New Romney's parish church is 12th-century Norman with some Gothic additions at the east end. It has a large and attractive exterior, including a stout tower that once overlooked the harbor.

Facts & Stats on New Romney Church

Names
Church of St Nicholas
New Romney Church
New Romney Church (St Nicholas)
St Nicholas Church
IDs
319036 Go Historic
1344057 Grade I listed building

Listed Building Description of New Romney Church

1. 1449 CHURCH ROAD (SOUTH EAST SIDE)

church of St. Nicholas

TR 0624 1/49 28.8.51

I

2. This is the only survivubg Church of the five (three parish mchurches, the Priory and the Hospital) that existed in New Romney in the Medieval Period. The 3 lower stages of the tower and 4 bays of the Nave date from circa 1160-70. the 2 upper stages of the Tower with the corner turrets and octagonal papapet (or remains of spire) are circa 1200. Tthe Easternmost bay of the Nave, the Chancel and the Aisles of the Nave are C14. Piuscina and triple sedilia in the Chancel and both aisles. Early C14 recess in the North Chapel having a depressed arch with big cusping and a frieze of larege 4 pettled flowers. Brasses. Box pews.

Listing NGR: TR0653224750

from The National Heritage List for England
Crown copyright. Reprinted under the Open Government License.

History of New Romney Church

New Romney is one of the Cinque Ports of the southern English coast founded by William the Conqueror in 1066. These five towns - Romney, Hythe, Dover, Sandwich and Hastings - resisted William's initial landings until he bribed them with trading privileges. Romney was the lead port of the five. Cinque Port merchants also enjoyed the right to carry the canopy over the king at his coronation and sit next to him at the coronation banquet. These privileges have since gone the way of history, but the towns still have special duties at coronations.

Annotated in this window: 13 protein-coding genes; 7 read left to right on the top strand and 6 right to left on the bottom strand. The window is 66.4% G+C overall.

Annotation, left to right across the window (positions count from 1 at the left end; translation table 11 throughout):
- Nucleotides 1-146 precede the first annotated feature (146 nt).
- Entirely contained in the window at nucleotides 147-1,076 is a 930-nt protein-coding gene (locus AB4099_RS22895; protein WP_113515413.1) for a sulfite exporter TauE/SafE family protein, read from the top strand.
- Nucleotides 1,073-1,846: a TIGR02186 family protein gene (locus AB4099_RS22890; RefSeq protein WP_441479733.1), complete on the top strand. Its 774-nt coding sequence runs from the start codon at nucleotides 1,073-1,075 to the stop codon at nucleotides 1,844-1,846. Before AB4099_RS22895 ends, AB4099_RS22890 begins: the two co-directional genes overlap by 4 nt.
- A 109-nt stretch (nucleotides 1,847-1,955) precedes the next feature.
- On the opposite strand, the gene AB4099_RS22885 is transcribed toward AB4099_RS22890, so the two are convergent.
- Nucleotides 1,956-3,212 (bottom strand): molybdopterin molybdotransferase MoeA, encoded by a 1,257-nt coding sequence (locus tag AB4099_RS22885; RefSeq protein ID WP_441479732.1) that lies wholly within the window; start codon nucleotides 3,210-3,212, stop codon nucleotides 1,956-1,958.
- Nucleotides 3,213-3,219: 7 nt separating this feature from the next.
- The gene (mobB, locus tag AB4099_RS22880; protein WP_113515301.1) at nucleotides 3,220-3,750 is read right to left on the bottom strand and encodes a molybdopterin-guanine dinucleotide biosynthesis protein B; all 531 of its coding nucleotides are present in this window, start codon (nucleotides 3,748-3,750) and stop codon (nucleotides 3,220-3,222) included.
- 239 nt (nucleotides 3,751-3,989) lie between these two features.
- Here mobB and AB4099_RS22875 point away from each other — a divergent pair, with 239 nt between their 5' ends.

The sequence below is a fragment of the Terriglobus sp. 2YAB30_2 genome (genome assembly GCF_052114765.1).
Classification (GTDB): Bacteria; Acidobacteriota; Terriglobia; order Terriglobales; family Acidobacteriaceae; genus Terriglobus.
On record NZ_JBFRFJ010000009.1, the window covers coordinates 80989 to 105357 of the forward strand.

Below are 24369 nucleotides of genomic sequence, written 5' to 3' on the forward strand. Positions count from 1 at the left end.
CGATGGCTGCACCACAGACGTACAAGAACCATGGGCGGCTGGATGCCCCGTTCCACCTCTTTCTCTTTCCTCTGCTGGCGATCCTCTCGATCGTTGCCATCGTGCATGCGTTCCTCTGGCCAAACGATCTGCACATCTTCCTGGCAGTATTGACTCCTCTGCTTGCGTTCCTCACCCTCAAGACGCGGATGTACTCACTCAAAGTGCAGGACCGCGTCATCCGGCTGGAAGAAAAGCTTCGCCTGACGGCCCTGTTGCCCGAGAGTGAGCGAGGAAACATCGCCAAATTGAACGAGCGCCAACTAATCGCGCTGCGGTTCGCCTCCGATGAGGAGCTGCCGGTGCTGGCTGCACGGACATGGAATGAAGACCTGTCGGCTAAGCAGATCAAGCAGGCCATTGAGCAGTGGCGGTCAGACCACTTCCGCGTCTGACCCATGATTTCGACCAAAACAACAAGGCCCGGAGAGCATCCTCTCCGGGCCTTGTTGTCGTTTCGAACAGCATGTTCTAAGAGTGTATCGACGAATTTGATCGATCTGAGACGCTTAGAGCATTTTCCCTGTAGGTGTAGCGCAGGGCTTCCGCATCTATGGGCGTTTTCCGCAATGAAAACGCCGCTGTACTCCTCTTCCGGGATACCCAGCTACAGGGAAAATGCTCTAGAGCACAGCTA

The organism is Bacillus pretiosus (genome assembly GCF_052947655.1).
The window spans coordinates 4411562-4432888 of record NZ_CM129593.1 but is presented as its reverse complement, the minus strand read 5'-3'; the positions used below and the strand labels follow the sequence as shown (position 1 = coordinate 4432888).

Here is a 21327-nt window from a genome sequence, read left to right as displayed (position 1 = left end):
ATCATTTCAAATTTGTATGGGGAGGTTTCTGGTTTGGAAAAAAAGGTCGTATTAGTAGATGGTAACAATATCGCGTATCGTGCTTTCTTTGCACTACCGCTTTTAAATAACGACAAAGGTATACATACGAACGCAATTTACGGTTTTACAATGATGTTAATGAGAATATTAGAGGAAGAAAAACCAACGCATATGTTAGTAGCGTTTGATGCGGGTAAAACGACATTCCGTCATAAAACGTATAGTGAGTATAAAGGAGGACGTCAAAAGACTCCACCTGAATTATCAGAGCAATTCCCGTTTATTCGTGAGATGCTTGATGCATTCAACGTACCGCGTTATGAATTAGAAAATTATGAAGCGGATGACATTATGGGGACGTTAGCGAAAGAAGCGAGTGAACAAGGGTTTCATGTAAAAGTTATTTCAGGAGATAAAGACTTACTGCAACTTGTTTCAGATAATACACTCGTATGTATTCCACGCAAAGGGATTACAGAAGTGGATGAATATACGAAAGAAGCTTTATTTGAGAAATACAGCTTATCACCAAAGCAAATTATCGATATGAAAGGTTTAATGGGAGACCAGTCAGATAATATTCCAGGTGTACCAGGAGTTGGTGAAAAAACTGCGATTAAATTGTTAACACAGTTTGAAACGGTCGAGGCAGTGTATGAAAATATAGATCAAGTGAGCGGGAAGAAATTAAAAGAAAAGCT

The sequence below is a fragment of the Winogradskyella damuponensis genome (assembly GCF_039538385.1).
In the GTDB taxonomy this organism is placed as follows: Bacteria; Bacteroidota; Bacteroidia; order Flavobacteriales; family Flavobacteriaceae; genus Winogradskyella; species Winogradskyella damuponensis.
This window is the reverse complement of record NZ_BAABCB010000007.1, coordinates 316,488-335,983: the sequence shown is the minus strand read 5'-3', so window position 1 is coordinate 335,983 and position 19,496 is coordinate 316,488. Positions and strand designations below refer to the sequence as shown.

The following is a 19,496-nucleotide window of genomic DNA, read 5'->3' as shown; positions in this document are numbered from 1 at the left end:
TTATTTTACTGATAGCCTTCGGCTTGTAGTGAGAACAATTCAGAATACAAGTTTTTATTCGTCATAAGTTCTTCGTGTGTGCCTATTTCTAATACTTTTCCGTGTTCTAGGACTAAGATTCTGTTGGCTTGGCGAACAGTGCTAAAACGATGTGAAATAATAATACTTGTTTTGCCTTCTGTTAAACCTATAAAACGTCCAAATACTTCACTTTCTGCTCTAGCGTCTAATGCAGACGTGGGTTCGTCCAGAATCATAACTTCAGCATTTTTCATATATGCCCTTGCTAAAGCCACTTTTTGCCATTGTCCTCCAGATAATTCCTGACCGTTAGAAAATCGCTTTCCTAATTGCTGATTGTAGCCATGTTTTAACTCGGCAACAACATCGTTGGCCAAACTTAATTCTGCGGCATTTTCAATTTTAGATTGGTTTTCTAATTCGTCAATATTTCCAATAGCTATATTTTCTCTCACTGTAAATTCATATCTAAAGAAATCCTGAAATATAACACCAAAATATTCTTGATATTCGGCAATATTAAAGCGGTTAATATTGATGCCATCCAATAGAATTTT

The Church of St. Nicholas was begun by Bishop Odo, brother-in-law of William the Conqueror, in 1086. But most of it dates from the early 12th century. Constructed of Caen stone by masons from Normandy, the church consisted originally of a nave with clerestory and low-pitched side aisles.

It is quite hard to imagine today since the coast is now a couple of miles away, but at that time the church stood at the head of the harbor and ships were moored at the edge of the churchyard. The tower and nave were regularly crowded with traders conducting business.

In 1287, the great South Coast storm filled the port with four feet of sand and shingle and singlehandedly moved the Rother estuary west to Rye. New Romney was covered in a deep layer of debris and went into decline. But the church survived it all, and still bears witness to the disaster through its below-ground entrance and stained pillars.

In the 13th and 14th centuries, the church was enlarged with a Gothic chancel and two side chapels at the east end. The side aisles were also raised, with the result that the clerestory windows no longer let in sunlight.